Matanuska-Susitna Borough

Two hotshot crews contain Sunset fire

Mat-Su | Patty Sullivan | Monday, May 22, 2006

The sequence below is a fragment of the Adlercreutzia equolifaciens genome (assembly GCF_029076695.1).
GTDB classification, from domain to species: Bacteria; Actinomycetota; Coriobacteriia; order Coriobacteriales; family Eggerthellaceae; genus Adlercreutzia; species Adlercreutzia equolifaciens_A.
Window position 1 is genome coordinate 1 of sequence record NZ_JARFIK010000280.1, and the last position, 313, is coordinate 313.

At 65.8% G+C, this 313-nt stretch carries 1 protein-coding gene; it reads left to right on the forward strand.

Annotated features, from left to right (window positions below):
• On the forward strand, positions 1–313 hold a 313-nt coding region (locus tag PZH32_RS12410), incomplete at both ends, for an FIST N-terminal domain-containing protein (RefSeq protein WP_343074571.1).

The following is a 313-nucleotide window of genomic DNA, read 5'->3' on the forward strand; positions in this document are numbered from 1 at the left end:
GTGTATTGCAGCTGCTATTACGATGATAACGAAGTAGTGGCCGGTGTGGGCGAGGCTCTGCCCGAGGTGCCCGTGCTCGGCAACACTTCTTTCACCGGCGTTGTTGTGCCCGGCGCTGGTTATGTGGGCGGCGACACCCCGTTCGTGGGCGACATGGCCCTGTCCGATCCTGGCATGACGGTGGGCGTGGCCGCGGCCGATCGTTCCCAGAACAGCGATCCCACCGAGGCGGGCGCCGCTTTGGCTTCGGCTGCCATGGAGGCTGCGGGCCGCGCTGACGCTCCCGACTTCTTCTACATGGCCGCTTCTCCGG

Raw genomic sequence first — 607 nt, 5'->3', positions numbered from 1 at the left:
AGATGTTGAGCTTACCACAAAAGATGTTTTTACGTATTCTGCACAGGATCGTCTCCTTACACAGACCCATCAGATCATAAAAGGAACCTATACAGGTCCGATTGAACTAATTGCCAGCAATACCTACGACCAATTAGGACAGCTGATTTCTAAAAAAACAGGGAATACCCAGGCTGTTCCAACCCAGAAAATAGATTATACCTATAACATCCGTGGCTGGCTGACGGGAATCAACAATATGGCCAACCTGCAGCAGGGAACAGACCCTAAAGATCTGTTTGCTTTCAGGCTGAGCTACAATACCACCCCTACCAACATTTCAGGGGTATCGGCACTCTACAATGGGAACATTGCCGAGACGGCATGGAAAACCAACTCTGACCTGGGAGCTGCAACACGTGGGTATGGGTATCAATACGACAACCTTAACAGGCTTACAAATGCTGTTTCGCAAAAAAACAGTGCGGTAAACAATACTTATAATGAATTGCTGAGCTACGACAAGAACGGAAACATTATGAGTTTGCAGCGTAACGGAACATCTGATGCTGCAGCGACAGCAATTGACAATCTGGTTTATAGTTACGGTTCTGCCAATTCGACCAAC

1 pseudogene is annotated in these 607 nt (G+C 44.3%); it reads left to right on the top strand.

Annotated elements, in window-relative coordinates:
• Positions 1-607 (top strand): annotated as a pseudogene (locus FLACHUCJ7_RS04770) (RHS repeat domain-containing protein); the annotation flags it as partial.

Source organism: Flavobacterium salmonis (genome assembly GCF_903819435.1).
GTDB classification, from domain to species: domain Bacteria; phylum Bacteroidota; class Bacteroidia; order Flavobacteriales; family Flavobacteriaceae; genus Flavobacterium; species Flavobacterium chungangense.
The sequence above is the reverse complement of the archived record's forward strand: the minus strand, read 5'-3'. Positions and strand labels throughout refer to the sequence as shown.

MAT-SU BOROUGH - The fire north of Knik Goose Bay Road that burned down a three-story house appears to have started in or near the house, according to Central MAT-SU Fire Chief Jack Krill. Krill said a pilot flew north of mile 12 at Knik Goose Bay Road and saw a black column of smoke, the house fully involved, and the woods burning around it. A tractor, two vehicles, and a generator shed also burned. One man is homeless and getting help from the Red Cross. Some 19 acres burned in a remote area off Carmel Road, south of Sunset Avenue. Ten years ago the state's most destructive fire, the Millers Reach fire, burned through this same area. The same fuels fed yesterday's fire: black spruce, brush, and grass. But the lack of wind kept the fire from running. Fire officials contained the fire today at 5:30 pm. Krill said hose was placed all around the fire, and two skilled crews with 22 members each were working on it. The Tazlina Hotshots and the Midnight Sun Hotshots are adept at saw work and digging lines. One Central MAT-SU tanker was shuttling water to the fire all day Tuesday. "They're working the two flanks of the perimeter right now. Once the perimeter is out and contained, they'll start moving in toward the center," Krill said. About 40 firefighters from fire stations across the Borough worked with the Division of Forestry crews. "We had good coordination between the Borough and Forestry. It was just a seamless operation," Krill said. Two helicopters dumped 175 to 300 gallon-buckets of water from nearby lakes on the flames. The fire was burning in the direction of Big Lake and Meadow Lakes. The night of the fire, Emergency Services Director Dennis Brodigan said engines and tankers were staged north of the fire, ready to respond if the fire broke away. To the south, firefighters poured thousands of gallons of water on the flames. An air tanker from Fairbanks made four drops of 500 gallons of retardant, helping firefighters get a handle on the fire. Forestry crews remained on the fire overnight. A smoke jumper crew from Fairbanks was diverted from the Sunset fire to one 20 miles northwest at Flat Horn Lake, where three acres have burned and a cabin was lost. A fire initially estimated to be 30 to 50 acres began at the time of this press release near Fort Richardson. The Division of Forestry has suspended burn permits and burn barrel fires in the MAT-SU. A Red Flag Warning is in effect and now encompasses the Matanuska and Susitna Valleys. High winds and low humidity could cause local fire dangers to become very high in certain location ns with rapid rates of fire spread in very dry fuels. Weather is expected to be about the same for the next few days. For more information contact Central MAT-SU Fire Chief Jack Krill at 373-8805.